SSA 2012—Mountain and Ridge Soaring in Northern Utah (8x11)

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Presentation on mountain and ridge soaring in Northern Utah by Tim Taylor and Bruno Vassel at the 2012 Soaring Society of America convention in Reno, Nevada.

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SSA 2012—Mountain and Ridge Soaring in Northern Utah (8x11)

  1. 1. Mountain and Ridge Soaring in Northern Utah; The potential for fast cross country and 1000 K flightsTim Taylor (TT) and Bruno Vassel IV (B4)
  2. 2. Mountain Soaring Rocks! Video
  3. 3. Northern Utah provides a unique opportunity inthe USA to truly fly “in” the mountains. Loganhas often been compared to Rieti, Italy, Saint-Auban, France, and Omarama, New Zealandfor the true mountain and ridge flyingexperiences.The skills and techniques required as well asthe potential for long cross country flights will beexplored in this presentation.
  4. 4. Mountain Soaring Overview• Skills required• Safety• Techniques• Northern Utah (Nevada, Idaho and Wyoming flying area overview)• Example flights• Potential flights• Summary
  5. 5. Skills RequiredAbility to fly a sailplane without thinking about it: – Able to fly true 45 degree banked turns – Excellent speed control – Speed and situational awareness at all times – Able to think in front of the sailplane – Mountains sometimes don’t offer second- chances
  6. 6. Thermalling Skills RequiredIf you cant thermal decently you will have problems– Will not have fun– Waste lots of energy– Wont be safe thermalling near mountains/other gliders– Will cause frustration with other pilots– Must keep your eyes outside - audio vario– Always remember: extra airspeed is life!
  7. 7. Skills Required- Willingness to land out– Have a good road-worthy trailer! :)– Ability to pick fields and land out - whole other lecture on how to do this well– When your mind is made up that it is ok to land out – its incredibly liberating!– 1:8 land out ratio is healthy and makes it FUN!
  8. 8. First Safety Item: Review Best Materials About Mountain Flying• Gavin Wills (Mountain Soaring Tips - Ridge Running)* (Cloud Huggers and Rock Hoppers)* (Outsmarting the Sirens)* (Norm’s Last Flight)*• JJ Sinclair (Don’t Smack the Mountain 101)**• Henry Combs (That Beautiful Mountain and Her Sinister Trap)*• Kempton Izuno (Working Ridges)** *Soaring Magazine **PASCO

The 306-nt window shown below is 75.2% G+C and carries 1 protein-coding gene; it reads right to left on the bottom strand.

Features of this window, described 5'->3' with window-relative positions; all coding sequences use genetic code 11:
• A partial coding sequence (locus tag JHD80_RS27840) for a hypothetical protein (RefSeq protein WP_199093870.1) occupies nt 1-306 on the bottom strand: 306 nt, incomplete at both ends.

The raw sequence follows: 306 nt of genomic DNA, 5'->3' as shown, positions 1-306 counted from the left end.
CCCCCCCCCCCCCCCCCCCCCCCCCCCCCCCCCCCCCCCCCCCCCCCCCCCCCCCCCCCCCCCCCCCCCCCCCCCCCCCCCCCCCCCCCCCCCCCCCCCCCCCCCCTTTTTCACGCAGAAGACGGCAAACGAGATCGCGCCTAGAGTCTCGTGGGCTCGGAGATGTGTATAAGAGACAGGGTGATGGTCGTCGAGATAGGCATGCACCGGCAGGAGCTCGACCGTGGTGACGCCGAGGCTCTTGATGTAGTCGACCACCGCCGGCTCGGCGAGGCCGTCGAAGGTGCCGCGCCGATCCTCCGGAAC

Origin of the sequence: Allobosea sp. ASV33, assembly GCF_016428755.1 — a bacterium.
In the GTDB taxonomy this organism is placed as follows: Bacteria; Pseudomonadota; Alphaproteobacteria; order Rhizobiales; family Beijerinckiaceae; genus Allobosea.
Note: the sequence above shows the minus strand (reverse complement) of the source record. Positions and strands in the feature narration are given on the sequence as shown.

9. 9. Mountain Soaring Safety• Get training – Please dont try to learn on your own. Fly with local mentors• Know your limits• Make decisions before takeoff - set personal limits• Rule #1 Dont hit anything or anyone else!
  10. 10. Mountain Soaring Safety– Speed is life– Situational awareness is critical– Know where you are and where your safety zones are at all times (sometimes they are out of sight through a canyon)– Flying down on the terrain means you don’t have the normal “big picture” perspective • With higher speed you can get “lost” in a hurry
  11. 11. Mountain Soaring Safety– Respect but don’t fear the mountains– This is higher risk flying but the rewards are incredible • 1000’s Amazing Views – ground rush, wildlife, mtn ranges, the list goes on and on… • Amazingly strong thermals, 20+ knots!!! • Overcome challenges to achieve satisfying end- goals
  12. 12. Mountain Thermalling Safety Tips– Dont thermal near terrain at highest bank angle. We keep airspeed reserves of course, but also keep extra bank reserves in case you need to tighten up.– Figure 8s are much less work and safer than trying to do 60 degree bank circles close to the terrain.– Wings parallel to mountain and dive away as a last resort if you get too close. Video Examples